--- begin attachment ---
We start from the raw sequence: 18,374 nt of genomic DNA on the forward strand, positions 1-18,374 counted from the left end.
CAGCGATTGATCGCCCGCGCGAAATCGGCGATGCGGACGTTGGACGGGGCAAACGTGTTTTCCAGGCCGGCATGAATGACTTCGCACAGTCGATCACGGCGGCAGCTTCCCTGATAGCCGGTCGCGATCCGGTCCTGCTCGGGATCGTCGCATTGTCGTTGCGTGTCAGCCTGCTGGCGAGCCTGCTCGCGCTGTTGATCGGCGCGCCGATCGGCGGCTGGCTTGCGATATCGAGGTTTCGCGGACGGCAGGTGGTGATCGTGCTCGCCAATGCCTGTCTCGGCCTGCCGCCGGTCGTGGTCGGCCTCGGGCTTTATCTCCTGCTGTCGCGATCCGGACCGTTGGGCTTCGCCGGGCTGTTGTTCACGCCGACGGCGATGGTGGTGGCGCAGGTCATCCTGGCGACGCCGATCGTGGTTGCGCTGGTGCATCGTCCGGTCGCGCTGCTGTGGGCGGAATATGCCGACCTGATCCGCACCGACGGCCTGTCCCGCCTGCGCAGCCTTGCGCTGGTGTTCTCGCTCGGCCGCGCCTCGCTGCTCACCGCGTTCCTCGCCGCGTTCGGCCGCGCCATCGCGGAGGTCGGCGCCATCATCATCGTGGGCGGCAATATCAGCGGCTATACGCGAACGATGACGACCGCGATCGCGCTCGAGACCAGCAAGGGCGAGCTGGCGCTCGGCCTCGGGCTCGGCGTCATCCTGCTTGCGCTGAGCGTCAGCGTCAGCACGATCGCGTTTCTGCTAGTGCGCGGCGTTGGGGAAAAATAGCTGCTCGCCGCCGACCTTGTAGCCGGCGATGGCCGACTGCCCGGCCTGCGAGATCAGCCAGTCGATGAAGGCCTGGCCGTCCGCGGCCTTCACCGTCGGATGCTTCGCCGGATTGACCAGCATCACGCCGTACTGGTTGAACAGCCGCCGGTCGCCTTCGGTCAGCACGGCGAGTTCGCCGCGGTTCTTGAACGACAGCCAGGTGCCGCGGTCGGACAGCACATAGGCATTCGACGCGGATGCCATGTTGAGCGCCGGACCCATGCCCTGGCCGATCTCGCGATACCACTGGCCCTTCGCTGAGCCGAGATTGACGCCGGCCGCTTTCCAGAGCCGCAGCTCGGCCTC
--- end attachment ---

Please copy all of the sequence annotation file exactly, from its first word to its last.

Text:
We start from the raw sequence: 18,374 nt of genomic DNA on the forward strand, positions 1-18,374 counted from the left end.
CAGCGATTGATCGCCCGCGCGAAATCGGCGATGCGGACGTTGGACGGGGCAAACGTGTTTTCCAGGCCGGCATGAATGACTTCGCACAGTCGATCACGGCGGCAGCTTCCCTGATAGCCGGTCGCGATCCGGTCCTGCTCGGGATCGTCGCATTGTCGTTGCGTGTCAGCCTGCTGGCGAGCCTGCTCGCGCTGTTGATCGGCGCGCCGATCGGCGGCTGGCTTGCGATATCGAGGTTTCGCGGACGGCAGGTGGTGATCGTGCTCGCCAATGCCTGTCTCGGCCTGCCGCCGGTCGTGGTCGGCCTCGGGCTTTATCTCCTGCTGTCGCGATCCGGACCGTTGGGCTTCGCCGGGCTGTTGTTCACGCCGACGGCGATGGTGGTGGCGCAGGTCATCCTGGCGACGCCGATCGTGGTTGCGCTGGTGCATCGTCCGGTCGCGCTGCTGTGGGCGGAATATGCCGACCTGATCCGCACCGACGGCCTGTCCCGCCTGCGCAGCCTTGCGCTGGTGTTCTCGCTCGGCCGCGCCTCGCTGCTCACCGCGTTCCTCGCCGCGTTCGGCCGCGCCATCGCGGAGGTCGGCGCCATCATCATCGTGGGCGGCAATATCAGCGGCTATACGCGAACGATGACGACCGCGATCGCGCTCGAGACCAGCAAGGGCGAGCTGGCGCTCGGCCTCGGGCTCGGCGTCATCCTGCTTGCGCTGAGCGTCAGCGTCAGCACGATCGCGTTTCTGCTAGTGCGCGGCGTTGGGGAAAAATAGCTGCTCGCCGCCGACCTTGTAGCCGGCGATGGCCGACTGCCCGGCCTGCGAGATCAGCCAGTCGATGAAGGCCTGGCCGTCCGCGGCCTTCACCGTCGGATGCTTCGCCGGATTGACCAGCATCACGCCGTACTGGTTGAACAGCCGCCGGTCGCCTTCGGTCAGCACGGCGAGTTCGCCGCGGTTCTTGAACGACAGCCAGGTGCCGCGGTCGGACAGCACATAGGCATTCGACGCGGATGCCATGTTGAGCGCCGGACCCATGCCCTGGCCGATCTCGCGATACCACTGGCCCTTCGCTGAGCCGAGATTGACGCCGGCCGCTTTCCAGAGCCGCAGCTCGGCCTC